The title of this post comes from something my son said, after a few hours on Facebook with everyone in that forum dancing on Osama's grave. He said he just couldn't work up the excitement felt, by, say folks on the local news last night chanting "USA, USA."
I know how he feels. Certainly Osama is a mass murderer and deserves to die. And I suppose it is important from a foreign policy standpoint that if we say we are going to do something, we do it, even if it takes ten years or so. And Kudos to the military team that got him.
But I heard commentators say that this was another Kennedy moment when we would always remember where we would be when Osama was killed -- that seems a gross exaggeration. I don't think I was in need of or received a nationalist ego boost last night. The reaction almost reminded me of the US Olympic hockey victory in 1980, when people frustrated with internal and external problems found release in the victory on the ice over the Russians. But cheering about killing a guy, even a bad buy, in the same way as one might for a sports team victory just leaves me a bit queasy.
Besides, isn't Bin Laden largely irrelevant now? If he is the spider at the center of the global web of terrorism, I have certainly missed the evidence. Frankly, this whole thing feels like grabbing the Kaiser out of the Netherlands in 1938 and hanging him. Not only a bit late, but a diversion of attention from the source of current problems.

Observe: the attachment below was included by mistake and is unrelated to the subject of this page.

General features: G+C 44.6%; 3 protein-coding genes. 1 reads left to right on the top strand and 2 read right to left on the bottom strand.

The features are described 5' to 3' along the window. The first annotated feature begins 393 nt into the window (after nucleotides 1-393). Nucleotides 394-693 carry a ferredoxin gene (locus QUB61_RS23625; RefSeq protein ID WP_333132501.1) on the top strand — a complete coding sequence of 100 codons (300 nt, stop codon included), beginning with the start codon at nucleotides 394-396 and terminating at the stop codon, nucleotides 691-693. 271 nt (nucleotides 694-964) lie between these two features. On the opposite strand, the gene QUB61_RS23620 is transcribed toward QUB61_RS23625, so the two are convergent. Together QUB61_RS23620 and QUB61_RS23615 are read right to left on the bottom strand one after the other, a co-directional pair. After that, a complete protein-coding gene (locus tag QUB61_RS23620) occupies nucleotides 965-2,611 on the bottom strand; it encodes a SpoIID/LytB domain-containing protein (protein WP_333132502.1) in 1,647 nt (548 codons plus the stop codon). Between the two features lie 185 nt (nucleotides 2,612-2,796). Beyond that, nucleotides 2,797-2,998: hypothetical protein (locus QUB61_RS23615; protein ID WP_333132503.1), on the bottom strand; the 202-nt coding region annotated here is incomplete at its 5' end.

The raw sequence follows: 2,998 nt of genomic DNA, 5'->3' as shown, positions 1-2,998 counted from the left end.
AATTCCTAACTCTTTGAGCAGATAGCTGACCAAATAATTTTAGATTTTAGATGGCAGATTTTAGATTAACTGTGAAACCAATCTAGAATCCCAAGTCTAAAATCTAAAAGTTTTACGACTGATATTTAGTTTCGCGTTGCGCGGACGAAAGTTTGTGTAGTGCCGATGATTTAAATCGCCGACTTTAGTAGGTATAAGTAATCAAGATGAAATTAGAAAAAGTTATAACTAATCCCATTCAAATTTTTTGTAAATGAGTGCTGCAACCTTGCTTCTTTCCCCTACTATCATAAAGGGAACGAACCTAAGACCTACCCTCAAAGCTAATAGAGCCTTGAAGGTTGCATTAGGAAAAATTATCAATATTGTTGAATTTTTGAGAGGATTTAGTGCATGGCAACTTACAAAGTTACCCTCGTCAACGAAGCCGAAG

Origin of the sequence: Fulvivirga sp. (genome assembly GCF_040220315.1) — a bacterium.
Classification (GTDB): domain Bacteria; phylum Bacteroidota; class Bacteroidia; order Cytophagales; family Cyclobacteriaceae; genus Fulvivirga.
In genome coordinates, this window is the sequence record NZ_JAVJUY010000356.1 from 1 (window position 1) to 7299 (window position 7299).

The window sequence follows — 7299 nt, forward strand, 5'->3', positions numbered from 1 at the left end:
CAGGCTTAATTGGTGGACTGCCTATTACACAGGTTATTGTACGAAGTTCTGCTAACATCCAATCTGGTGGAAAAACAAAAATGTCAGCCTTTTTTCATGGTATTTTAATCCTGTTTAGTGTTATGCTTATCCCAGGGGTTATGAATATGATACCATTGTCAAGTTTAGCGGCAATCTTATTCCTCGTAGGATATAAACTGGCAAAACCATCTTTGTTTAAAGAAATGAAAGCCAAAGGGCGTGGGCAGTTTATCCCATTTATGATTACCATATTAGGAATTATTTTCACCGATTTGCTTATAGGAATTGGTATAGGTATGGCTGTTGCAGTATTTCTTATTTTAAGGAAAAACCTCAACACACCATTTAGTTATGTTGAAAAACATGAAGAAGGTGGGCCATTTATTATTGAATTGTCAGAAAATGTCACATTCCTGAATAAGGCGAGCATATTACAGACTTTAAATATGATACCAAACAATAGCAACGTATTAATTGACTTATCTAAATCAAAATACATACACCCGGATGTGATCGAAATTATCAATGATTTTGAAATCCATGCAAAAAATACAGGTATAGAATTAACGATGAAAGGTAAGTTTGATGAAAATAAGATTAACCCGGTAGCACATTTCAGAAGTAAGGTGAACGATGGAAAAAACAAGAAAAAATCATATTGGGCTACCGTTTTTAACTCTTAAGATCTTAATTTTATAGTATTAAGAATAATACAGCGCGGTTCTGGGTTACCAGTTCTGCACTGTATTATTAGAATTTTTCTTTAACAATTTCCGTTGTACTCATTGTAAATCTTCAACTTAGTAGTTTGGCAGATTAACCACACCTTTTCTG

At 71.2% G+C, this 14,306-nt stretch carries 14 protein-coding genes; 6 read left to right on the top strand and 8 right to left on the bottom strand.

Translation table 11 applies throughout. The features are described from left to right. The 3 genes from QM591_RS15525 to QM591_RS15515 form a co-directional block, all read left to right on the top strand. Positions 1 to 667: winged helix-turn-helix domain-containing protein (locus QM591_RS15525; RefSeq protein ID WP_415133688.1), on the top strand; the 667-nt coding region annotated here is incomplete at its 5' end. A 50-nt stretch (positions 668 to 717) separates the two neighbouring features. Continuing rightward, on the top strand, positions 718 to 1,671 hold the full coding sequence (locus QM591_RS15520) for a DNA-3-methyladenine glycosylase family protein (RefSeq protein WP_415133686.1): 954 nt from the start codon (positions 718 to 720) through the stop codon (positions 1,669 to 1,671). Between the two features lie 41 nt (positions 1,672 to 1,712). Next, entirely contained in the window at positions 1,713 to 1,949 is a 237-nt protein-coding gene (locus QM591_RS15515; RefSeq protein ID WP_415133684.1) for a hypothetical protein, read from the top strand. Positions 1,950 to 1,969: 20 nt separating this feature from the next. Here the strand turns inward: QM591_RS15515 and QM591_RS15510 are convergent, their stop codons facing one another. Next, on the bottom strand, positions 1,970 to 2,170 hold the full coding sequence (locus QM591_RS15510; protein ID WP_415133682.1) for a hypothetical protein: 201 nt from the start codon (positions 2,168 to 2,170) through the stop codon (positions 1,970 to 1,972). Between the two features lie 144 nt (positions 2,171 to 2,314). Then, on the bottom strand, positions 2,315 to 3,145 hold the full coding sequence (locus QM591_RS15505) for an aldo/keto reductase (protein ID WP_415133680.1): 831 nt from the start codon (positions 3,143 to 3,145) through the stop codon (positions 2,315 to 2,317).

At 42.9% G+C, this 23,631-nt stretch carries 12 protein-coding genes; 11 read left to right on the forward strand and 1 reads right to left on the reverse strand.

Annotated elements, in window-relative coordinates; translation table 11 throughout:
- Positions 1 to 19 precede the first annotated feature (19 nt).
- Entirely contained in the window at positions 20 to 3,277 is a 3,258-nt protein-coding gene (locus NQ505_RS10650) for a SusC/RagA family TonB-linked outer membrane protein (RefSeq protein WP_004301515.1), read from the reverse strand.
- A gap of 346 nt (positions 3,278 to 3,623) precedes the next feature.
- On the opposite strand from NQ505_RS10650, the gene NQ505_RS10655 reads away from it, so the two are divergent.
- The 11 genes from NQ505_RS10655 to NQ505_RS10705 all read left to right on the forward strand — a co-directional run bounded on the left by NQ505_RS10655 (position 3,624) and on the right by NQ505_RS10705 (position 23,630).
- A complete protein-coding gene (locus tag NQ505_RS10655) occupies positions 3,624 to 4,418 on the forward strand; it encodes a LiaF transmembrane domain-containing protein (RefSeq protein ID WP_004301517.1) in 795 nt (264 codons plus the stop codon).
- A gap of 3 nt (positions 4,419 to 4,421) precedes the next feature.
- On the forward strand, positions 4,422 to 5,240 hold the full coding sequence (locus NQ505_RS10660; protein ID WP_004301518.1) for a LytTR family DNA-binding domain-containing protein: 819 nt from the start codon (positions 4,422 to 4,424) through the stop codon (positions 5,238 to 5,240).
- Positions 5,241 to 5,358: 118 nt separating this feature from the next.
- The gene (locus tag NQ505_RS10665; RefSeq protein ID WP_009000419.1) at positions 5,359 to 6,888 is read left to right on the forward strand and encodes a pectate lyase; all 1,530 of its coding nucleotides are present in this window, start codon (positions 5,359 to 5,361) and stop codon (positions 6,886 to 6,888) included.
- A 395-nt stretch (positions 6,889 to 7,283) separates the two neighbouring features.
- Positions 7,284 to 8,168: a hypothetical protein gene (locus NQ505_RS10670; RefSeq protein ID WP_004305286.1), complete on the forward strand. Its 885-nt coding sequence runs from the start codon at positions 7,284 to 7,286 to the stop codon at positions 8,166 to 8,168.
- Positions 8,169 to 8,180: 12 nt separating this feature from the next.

Update: How Bin Laden Changed America. Example: without Bin Laden, we probably would not have a progressive Democratic President who claims the right to assassinate American citizens.
Update #2: It has been made increasingly evident to me that I am out of step with America on this. Fine, not the first time. Let me just say, then, that the precedent of sending US troops into a sovereign nation without that nation's permission or knowledge and kidnapping/assassinating a foreign national based on the President's say-so based on intelligence gathered in part from torture of people detained indefinitely without due process in secret CIA prisons is, well, a precedent we may some day rue. From time to time Presidents may need to make such calls, but I am not going to be celebrating in the street. If a Pakistani team did the same, even to, say, raid a California prison and kill Charles Manson, I still think we might be pissed off about it.
Update #3: After a few days introspection, I don't know why I am brooding so much about this. I must admit it was a good move to go in and knock him off, and while I hate precedents for expansion of executive power, this particular move was entirely justified. I am not sure why the initial response to this rubbed me the wrong way -- perhaps because the celebration seemed to be excessive vs. the strategic value. I suppose I am not big on symbolic victories. Had I been alive in 1942 I probably would have reacted negatively to the Doolittle raid.